I wonder how many extra hits I'll get with the word "porn" in the title? Won't they be disappointed! Unless they just love garden and orchard photos! Which can be very sensual in their own right - just wait till the apple blossoms at the end...
|A little violet liquer, a very dainty and fleeting spring treat (for the eyes mostly) that turns gray if you leave the flowers in for too long. My advice: get the violet color out of the blossoms and then strain it and store it out of the sun!|
|A general overview of the joint garden developing steadily as we have time and as the season permits.|
|Some of my favorite garlics and shallots - Music and Inchelium garlic, Gray and Red shallots, and elephant garlic (which is really a leek) - at the very top of the garden to help deter nibbling interlopers.|
|Thrilled to see my little Texas Blue Giant fig budding out after a long and late winter!|
|Dinner after dinner, the Swiss chard and collards have fed us for weeks now. Delish.|
|Swiss chard is just one of those plants that deserves its own gratuitous photo.|
|My post on carbohydrate production with potatoes and sweet potatoes continues to be an all-time favorite at Small Batch. I didn't have time this spring to get a dedicated bed for potatoes built so I fell back on old methodologies: I laid a pair of potatoes every 16 inches in the bottom of this deep swale between garlic and raspberries and covered them with about a foot of loose wheat straw. After a week the potato sprouts are slowly moving upward through the straw toward the sun. As they grow I will add more straw around the plants, and come harvest time, I should be able to just grab the plant and pull out a string of potatoes. The decaying mulch and new black topsoil underneath are just an added bonus!|
|Well, here's a general overview of the yard/orchard area, taken from the north entrance. It's more open than the roughly-same shot I took last year, but an established ecology like this one should never be altered rapidly. You can see the open sky south of the yard where I've removed about 30 Virginia pine trees that were in the future driveway (selected for the driveway for this reason). They did their duty as nurses for the oak sere, and are dying out naturally as the oaks shade them out. As a respectful permie, I'm gently nudging this trend forward, in a way that's beneficial to as many parts of the system as possible. From photos up-post you may remember some of the ways in which they are being used to fortify the system that they birthed almost 6 decades ago. Over the next couple of years, several more strategic trees will be removed to let the sun into the orchard of our future workshop, this time probably oaks, but they will be used respectfully, as lentils, door posts, and mantels in the coming cob cottage, and as top-notch firewood in a less energy-wasting living arrangement.|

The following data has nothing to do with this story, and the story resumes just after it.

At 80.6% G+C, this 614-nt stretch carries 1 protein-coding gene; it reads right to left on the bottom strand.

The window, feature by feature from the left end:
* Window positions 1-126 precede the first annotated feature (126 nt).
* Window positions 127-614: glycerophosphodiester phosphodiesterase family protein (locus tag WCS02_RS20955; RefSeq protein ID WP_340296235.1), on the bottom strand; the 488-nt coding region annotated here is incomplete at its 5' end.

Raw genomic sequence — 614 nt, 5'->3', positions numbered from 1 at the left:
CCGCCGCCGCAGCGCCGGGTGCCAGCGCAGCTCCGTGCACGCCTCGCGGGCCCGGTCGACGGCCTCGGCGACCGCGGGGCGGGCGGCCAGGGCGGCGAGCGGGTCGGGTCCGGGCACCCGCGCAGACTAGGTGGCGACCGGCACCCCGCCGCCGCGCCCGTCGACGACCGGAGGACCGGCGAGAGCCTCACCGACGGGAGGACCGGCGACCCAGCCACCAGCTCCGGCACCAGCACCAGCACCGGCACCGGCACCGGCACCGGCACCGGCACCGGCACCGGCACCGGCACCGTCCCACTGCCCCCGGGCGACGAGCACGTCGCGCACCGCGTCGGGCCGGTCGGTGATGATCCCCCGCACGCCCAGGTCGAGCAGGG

There is still plenty of Virginia pine on the property, unsightly as it might be. The goal here is not to exterminate or anihilate any member of the ecosystem, or to alter it into unrecognizable "production" land, but to observe the system and how it is coming of age, and then gently tweak it toward a food production system that behaves like the original ecology - and makes room for all the species that used it in the past - but that is ultimately geared toward human outputs. In this way we can remove a substantial chunk of our demand on the farmland we never see in far away places like Iowa and California, allowing wild nature to take over a formerly-cultivated acre here along a trout stream or there adjacent to national parkland. I'm never going to produce wheat or barley in any substantial quantity on my land, but I don't need tomatoes from Mexico or blueberries from California. I can produce them right here, a few steps from my house and workshop, and man do they taste better that way anyway!
Till next time.